What's the Difference: Belt sanders
Finish sanding is one thing, but if you're looking to remove lots of stock in a short amount of time, you'll need a belt sander
I like my random-orbit sander. It sands big, flat surfaces faster than an orbital sander. But even the best random-orbit sander is just a pumped-up finish sander. When it comes to removing lots of stock fast, belt sanders leave random-orbiters in the dust.
Belt sanders quickly snuff out high spots on a subfloor, erase mill marks from baseboard and flatten joinery on shop-built doors. Belt sanders scribe trim and countertops. Mounted in an optional stand or clamped upside down on a work surface, they’ll sharpen a chisel or fine-tune a miter.
Sanding belts normally measure 3 in. or 4 in. wide and 21 in. or 24 in. in circumference. The belts fit over a rear-drive roller and a freewheeling front roller and ride over a fixed platen that forms a flat, rigid sanding surface. Unless you plan to sand broad, horizontal surfaces all day, a 3-incher is all you need. Smaller sanders weigh less, use less expensive belts and are more versatile.
If you do choose a 3-incher, you can go with one of two types: transverse or in-line machines (photo left). Transverse sanders, which are the industry standard, have motors mounted perpendicular to the length of the tool. In-line sanders, which are made by Bosch (800-815-8665), Porter-Cable (800-487-8665) and Ryobi (800-525-2579), have motors parallel to the length of the tool. Transverse sanders tend to be at least an inch wider than equivalent in-line sanders, which reduces clearance in tight quarters. Also, the center of gravity on transverse sanders leans toward the drive train on the left side of the tool (relative to the operator). You have to twist the sanders clockwise while sanding to compensate. In-line sanders require little or no compensation, which can improve accuracy while also saving your wrists for fly fishing.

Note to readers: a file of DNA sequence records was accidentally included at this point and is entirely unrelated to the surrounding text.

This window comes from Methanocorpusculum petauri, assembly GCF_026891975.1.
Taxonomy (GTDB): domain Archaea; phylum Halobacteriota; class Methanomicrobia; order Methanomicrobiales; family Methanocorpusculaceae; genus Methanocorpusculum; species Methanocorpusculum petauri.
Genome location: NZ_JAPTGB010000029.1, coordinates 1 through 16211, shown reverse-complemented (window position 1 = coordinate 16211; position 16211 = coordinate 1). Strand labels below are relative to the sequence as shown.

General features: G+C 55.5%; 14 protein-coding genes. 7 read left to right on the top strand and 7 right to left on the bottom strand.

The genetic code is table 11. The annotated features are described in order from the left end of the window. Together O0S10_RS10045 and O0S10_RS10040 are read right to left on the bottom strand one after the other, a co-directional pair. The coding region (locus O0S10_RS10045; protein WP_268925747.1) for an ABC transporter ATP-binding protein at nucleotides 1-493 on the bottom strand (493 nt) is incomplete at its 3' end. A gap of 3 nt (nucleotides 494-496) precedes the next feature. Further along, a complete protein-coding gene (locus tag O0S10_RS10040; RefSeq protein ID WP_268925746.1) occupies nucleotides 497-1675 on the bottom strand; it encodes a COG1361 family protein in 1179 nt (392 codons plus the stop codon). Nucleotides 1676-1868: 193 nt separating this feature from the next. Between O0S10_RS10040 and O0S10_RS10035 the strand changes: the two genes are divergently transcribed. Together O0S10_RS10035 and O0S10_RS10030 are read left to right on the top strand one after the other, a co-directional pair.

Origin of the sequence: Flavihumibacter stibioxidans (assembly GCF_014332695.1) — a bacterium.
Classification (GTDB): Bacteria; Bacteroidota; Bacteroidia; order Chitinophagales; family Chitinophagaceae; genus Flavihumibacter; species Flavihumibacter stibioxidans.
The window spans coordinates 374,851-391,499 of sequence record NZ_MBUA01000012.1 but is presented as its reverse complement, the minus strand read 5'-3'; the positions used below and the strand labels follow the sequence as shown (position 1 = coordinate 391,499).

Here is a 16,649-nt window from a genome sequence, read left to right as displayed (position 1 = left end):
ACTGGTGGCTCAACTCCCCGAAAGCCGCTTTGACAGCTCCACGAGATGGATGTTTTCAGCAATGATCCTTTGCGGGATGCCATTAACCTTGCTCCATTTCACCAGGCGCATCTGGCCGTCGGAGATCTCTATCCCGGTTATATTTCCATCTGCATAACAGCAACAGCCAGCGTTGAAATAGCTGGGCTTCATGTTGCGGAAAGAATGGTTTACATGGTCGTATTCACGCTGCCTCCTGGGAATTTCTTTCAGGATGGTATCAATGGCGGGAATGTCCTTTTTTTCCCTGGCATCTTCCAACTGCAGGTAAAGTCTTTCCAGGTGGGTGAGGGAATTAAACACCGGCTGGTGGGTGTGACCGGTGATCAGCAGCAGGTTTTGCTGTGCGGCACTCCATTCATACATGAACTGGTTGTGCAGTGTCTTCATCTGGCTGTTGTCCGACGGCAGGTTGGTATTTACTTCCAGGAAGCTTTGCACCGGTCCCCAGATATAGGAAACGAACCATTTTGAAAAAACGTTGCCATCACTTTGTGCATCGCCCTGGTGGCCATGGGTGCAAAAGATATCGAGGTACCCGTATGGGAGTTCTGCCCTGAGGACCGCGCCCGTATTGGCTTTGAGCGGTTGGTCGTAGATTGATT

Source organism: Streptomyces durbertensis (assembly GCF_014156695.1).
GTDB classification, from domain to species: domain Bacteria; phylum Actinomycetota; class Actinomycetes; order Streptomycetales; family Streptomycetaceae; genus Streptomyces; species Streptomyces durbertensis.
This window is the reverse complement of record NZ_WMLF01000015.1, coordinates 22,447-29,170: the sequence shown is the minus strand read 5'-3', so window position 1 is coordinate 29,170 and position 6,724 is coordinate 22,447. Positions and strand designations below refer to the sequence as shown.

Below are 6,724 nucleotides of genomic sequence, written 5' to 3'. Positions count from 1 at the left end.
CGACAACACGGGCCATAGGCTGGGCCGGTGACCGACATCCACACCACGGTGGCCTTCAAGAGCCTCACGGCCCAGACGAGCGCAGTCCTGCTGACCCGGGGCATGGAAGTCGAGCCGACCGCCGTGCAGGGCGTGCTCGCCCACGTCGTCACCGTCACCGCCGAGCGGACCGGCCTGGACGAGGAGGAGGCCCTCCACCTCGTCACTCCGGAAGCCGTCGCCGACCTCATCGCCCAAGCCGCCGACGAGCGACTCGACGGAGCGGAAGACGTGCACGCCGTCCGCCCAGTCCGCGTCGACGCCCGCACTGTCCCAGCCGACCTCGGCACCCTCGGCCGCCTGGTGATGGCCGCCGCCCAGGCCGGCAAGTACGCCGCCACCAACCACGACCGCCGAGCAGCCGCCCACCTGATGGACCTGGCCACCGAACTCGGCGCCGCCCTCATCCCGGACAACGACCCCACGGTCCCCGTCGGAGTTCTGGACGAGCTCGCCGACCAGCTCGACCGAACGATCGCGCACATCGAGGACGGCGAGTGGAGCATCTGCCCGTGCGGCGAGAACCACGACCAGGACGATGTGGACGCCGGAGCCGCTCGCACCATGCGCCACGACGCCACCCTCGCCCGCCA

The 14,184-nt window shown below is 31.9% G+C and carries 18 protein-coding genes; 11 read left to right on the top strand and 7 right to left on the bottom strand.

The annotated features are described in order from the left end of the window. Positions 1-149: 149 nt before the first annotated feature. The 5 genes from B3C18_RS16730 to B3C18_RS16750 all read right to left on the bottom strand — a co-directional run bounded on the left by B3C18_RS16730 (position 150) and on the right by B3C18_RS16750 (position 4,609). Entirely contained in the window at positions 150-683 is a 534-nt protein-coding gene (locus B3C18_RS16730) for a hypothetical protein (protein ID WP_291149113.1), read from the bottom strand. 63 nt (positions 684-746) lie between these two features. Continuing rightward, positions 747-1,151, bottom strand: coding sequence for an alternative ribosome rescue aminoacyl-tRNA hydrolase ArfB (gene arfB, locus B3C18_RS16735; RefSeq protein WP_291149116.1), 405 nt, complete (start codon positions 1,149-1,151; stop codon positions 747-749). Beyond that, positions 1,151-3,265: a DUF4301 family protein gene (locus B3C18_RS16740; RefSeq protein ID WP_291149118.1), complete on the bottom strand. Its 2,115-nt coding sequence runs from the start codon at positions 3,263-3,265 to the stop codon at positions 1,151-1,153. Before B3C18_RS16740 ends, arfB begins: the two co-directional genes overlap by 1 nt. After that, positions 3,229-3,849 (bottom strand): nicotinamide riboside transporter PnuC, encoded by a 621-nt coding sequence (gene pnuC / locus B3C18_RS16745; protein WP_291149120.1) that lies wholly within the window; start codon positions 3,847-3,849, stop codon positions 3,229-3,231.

Some builders prefer the top-mounted…